Further, Harbit has received three levels of review, in each of which he was allowed to present his position.[4]  The existence of review is an indication of the presence of procedural due process, rather than its absence.  See Sunrise, 420 F.3d at 328 (finding district court properly granted city’s motion for summary judgment on developers' claims for due process violations after city denied building permit as developers received four levels of state review which was "an indication of the existence of procedural due process, rather than its absence").  Because Harbit was provided with both predeprivation and postdeprivation remedies, his procedural due process rights were not violated. 

2. Substantive Due Process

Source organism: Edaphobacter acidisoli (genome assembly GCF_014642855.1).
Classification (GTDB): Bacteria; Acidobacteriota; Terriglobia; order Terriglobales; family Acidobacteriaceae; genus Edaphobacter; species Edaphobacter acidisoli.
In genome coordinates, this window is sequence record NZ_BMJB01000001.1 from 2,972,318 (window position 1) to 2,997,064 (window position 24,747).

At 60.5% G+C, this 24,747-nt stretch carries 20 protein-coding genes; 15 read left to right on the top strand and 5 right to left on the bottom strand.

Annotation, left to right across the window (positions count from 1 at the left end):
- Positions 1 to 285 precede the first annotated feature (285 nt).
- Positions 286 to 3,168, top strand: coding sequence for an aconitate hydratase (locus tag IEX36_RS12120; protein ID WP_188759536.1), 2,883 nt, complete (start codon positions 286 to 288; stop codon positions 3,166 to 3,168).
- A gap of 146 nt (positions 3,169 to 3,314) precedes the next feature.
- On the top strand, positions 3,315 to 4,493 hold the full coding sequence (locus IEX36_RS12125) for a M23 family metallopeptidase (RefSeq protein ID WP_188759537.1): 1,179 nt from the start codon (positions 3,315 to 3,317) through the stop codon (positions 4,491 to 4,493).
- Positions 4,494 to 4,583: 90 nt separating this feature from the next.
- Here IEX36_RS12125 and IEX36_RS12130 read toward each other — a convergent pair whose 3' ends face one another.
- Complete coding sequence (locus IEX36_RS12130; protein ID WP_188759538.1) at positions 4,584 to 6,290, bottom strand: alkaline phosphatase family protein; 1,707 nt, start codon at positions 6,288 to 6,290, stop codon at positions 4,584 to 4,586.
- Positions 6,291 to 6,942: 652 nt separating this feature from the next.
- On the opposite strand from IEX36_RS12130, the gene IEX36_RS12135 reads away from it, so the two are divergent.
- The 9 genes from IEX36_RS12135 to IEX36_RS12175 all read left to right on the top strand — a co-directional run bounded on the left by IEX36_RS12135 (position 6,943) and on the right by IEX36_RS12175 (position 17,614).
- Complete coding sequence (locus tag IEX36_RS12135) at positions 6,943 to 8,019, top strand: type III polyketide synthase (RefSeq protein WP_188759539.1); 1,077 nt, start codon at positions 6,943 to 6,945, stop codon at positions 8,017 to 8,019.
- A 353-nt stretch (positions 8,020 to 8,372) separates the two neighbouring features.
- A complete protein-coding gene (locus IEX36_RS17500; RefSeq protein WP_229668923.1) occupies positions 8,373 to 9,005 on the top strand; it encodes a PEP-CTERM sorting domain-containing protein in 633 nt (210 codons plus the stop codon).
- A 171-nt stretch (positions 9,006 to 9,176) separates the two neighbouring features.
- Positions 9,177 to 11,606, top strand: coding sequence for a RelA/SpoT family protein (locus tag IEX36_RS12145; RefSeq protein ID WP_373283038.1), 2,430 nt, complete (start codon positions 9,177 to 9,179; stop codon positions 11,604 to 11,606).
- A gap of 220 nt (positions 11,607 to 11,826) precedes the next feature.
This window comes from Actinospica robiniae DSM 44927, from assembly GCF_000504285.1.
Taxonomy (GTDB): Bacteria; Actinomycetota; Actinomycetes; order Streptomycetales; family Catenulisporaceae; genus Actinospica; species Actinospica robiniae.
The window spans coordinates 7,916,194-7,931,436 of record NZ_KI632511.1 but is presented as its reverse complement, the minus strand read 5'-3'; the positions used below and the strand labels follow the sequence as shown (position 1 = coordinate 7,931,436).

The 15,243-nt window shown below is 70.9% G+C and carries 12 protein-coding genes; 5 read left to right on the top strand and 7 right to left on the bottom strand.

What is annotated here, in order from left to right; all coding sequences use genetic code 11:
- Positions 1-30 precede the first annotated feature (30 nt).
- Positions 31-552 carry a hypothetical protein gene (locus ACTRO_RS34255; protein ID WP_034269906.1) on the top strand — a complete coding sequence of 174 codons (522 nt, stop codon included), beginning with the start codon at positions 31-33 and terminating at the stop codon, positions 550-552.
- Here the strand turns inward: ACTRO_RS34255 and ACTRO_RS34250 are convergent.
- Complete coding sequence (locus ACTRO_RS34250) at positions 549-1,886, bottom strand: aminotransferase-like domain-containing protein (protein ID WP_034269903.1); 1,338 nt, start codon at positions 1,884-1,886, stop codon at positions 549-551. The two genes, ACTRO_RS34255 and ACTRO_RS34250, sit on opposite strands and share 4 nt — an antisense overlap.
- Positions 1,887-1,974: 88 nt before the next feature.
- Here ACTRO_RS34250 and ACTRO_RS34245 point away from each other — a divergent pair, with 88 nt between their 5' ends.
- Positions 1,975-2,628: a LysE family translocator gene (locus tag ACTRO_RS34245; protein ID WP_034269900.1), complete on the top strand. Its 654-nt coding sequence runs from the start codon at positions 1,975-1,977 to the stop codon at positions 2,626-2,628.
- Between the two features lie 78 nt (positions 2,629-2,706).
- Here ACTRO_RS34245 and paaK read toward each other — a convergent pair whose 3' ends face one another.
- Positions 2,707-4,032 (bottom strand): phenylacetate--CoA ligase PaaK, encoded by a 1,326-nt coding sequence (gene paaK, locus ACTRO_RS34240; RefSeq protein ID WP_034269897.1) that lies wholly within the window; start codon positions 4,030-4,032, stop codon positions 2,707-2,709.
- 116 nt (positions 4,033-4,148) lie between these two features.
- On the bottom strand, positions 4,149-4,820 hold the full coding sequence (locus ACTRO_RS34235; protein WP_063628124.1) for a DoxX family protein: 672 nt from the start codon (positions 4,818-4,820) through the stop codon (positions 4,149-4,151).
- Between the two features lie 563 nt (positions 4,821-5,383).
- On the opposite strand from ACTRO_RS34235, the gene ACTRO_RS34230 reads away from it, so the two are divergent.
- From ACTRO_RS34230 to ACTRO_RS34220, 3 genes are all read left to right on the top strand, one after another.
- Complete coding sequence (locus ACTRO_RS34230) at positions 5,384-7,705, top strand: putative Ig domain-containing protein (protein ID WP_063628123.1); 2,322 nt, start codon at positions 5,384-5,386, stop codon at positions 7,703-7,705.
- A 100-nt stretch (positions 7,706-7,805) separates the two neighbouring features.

In order to prove a denial of substantive due process, a party must show that he was arbitrarily and capriciously deprived of a cognizable property interest rooted in state law.  Sunset Cay, LLC v. City of Folly Beach, 357 S.C. 414, 430, 593 S.E.2d 462, 470 (2004).  The State's deprivation of the property interest must fall so far beyond the outer boundaries of legitimate governmental authority that no process could remedy the deficiency.  Sunrise, 420 F.3d at 328.  A legislative body does not deny due process simply because it does not permit a landowner to make the most beneficial use of its property.  Bear Enters. v. County of Greenville, 319 S.C. 137, 141, 459 S.E.2d 883, 886 (Ct. App. 1995).  In reviewing a substantive due process challenge to a zoning ordinance, we must determine whether the ordinance bears a reasonable relationship to any legitimate government interest.  See Sunset, 357 S.C. at 430, 593 S.E.2d at 470 (stating that the standard of review for all substantive due process challenges to state statutes, including municipal ordinances, is whether the statute bears a reasonable relationship to any legitimate interest of government).